You may think that HK is a shopper's paradise, but from my experience, I have to disagree...I just hope that you'll include something in your webpage about warning shoppers. Thank you.

A: Such things can happen. We always advise to buy expensive things (like cameras, electronic equipment or jewellery) not abraod (no matter where), but at home, at a shop that you know and can trust. If you feel you absolutely HAVE to buy abroad, get at least before your trip an idea what things cost in you country (by the way, there are good headphones that can easily cost 100 US$ in western countries - I own a pair - perhaps yours are also of this type?)

Something else is the good price you got at 9.00 am. The reason for the better morning price is that Chinese merchants consider the first sale of the day to be very important. It is not unsual that they offer very special prices just to make that first sale.

And now don�t think of it any more - enjoy your headphones and forget the price!


Short Stopover in Hong Kong

Q: We are going to Bali via Hong Kong and just discovered that we will have a 8 hour stopover! Help! Is there anything interesting that we can do in Hong Kong in this time?

A: Yes, 8 hours should be enough. You must calculate 1 hour for getting through immigration (you can store your bags, if any, in lockers. ) You must report back to the check-in counter 1 hour prior to the flight and will need between 1 and  2 hours  for getting to Kowloon and back with the airport express. That leaves you 4 hours for sightseeing, for instance for a Star Ferry ride to Central  (take a taxi form the train station in Kowloon to the Star Ferry pier in Tsim Sha Tsui) and either a tram ride into the Western District or a ride  to Victoria Peak (see Sightseeing in Central District). Or stay on the Kowloon side and do a little shopping on Nathan Road (See Sightseeing in Kowloon).


Kowloon or Central District?

Q:  Hi,We are going to Hong Kong and staying in Kowloon at the Hyatt Regency.  I really thought that it would be better on the island but everyone has told us that the mainland is better.I have a real fear of seeing dogs in cages as food and would not be able to handle that .  Will I run into that on the main land?  Which is better mainland or island if you are only going to be there for 3 1/2 days and don't plan to return anytime in the near future?  Thanks for any information that you can give me.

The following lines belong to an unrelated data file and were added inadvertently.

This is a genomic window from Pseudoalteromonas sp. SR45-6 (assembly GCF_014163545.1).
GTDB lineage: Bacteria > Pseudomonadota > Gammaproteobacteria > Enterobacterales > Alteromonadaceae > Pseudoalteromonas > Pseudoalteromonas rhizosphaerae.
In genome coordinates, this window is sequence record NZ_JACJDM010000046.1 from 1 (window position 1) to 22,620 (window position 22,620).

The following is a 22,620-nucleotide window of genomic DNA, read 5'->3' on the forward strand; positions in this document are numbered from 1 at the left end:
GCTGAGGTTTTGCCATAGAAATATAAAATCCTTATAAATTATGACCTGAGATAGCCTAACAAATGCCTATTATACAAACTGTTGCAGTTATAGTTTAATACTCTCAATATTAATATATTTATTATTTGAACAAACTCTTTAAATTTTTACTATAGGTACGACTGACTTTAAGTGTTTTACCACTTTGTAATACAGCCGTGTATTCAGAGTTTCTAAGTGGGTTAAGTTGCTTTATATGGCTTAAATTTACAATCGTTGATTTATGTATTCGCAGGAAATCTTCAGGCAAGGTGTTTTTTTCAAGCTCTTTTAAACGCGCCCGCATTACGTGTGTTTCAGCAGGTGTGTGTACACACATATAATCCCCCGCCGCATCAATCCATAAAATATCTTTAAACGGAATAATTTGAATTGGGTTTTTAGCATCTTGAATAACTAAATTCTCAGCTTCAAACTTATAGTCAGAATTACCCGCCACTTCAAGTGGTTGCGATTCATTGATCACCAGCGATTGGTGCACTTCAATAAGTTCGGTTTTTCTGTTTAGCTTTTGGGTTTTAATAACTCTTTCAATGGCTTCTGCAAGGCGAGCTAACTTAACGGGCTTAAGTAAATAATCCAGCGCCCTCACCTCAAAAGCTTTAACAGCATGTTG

A: Do not worry, you will not run into restaurants that serve dog meat in Hong Kong. (There are dogs, of course, but they are kept as pets!). It really does not matter for sightseeing purposes whether you are in Kowloon or in Victoria - they are only a 5 minute ferry ride apart (the Hyatt is very near to the Star Ferry pier). Many people think that nowadays Kowloon is better and more fun than Central - but this is a matter of taste. Both are good.  Have a nice trip!


Cheap Cameras

Q: I will be travelling to Hong Kong next month.  Being my first trip their, I would like to take a camera - a digital video camera, to be exact.  I was about to buy one here in the USA, but then realized that I might be able to find the same item at a far lower price there.  Is there some way I can find out about this before I leave?

A: Dear reader,buy your camera at home from a reliable vendor in a shop that you know and trust. First of all, it is not guaranteed that the price will be lower in Hong Kong, and second, in the case of  problems or malfunctions of the camera, how will you hold the dealer responsible if you are back home? (The same kind of advice applies to purchases of expensive jewellery). You might also on return have to pay customs for the camera.  However, if you feel that you absolutely HAVE to buy your camera in Hong Kong, go to the HKTA office(in Tsim Sha Tsui directly at the Star Ferry pier) and ask for their recommendations brochure. Or visit Stanley Street in Central District, as a reader of our web pages suggested. This is where local professional photographers shop.


Fashion Shopping

Q: We are coming to hongkong on a shopping and sightseein tour. We are particularly interested in designer clothes and we note that the fashion house 'episode' is located in Hong Kong. Could you advise where??

A: Yes,we can!  The address is:EPISODE Basement, Entertainment Building, 30 Queen's Road, Central, Phone (Hong Kong) 29212011Top

Weather in January

Q: We are planning a one week vacation in Hong Kong January 15-22/99, and would like to know of coming attractions and climate for tis time of year. Any information that you could provide would be appreciated.

A: January is unfortunately in general one of the colder and wetter months in Hong Kong (bring a sweater!), but it is not really icy cold (not like a European or North American winter.



Q: How can I contact HKTA? I want a shopping guide, because I'm going to to Hong Kong next week.

A:They have a web site (www.hkta.org) where they also list shops. You can also, once in Hong Kong, go to the HKTA office at the Star Ferry pier in Tsim Sha Tsui (Kowloon) and ask for their brochures.


Time Difference